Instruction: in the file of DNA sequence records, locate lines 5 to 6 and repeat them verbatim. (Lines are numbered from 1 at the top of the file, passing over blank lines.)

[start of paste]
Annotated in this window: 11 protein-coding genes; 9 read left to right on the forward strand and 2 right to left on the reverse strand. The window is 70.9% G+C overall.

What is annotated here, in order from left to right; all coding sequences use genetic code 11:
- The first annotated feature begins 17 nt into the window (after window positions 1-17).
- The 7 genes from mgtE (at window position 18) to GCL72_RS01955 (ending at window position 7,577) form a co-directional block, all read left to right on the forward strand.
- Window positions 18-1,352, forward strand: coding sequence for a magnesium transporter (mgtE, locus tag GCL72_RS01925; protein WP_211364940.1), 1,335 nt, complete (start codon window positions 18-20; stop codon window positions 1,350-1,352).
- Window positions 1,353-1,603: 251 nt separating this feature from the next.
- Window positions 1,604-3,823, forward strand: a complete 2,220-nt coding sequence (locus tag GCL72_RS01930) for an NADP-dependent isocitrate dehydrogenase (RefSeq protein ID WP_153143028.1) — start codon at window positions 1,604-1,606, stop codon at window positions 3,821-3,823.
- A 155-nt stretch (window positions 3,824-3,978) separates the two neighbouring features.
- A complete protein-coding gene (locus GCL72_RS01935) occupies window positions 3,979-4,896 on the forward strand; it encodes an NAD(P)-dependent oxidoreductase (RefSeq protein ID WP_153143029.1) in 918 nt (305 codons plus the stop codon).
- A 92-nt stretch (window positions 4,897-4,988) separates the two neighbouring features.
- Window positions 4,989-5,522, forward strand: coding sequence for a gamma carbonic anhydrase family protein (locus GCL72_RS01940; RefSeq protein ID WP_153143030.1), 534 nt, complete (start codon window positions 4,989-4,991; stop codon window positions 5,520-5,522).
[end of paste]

- Window positions 18-1,352, forward strand: coding sequence for a magnesium transporter (mgtE, locus tag GCL72_RS01925; protein WP_211364940.1), 1,335 nt, complete (start codon window positions 18-20; stop codon window positions 1,350-1,352).
- Window positions 1,353-1,603: 251 nt separating this feature from the next.